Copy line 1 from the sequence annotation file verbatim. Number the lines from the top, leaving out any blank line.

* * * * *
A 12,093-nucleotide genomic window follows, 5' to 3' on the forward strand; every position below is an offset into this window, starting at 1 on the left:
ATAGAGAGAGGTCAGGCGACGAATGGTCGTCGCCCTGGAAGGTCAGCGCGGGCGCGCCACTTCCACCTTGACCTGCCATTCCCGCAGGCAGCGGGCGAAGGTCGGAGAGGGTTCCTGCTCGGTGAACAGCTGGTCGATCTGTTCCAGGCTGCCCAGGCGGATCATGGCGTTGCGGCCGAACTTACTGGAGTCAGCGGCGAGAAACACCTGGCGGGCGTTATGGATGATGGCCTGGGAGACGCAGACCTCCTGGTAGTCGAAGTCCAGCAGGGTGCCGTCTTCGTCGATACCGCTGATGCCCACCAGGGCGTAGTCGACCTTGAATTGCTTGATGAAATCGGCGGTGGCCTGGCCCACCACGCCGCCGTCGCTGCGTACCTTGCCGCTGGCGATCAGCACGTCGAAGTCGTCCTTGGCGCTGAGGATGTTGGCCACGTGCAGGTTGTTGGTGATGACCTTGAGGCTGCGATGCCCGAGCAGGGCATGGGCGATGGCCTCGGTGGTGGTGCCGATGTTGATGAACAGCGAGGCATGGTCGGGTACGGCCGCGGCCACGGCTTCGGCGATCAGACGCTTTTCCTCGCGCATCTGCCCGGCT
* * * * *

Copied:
A 12,093-nucleotide genomic window follows, 5' to 3' on the forward strand; every position below is an offset into this window, starting at 1 on the left: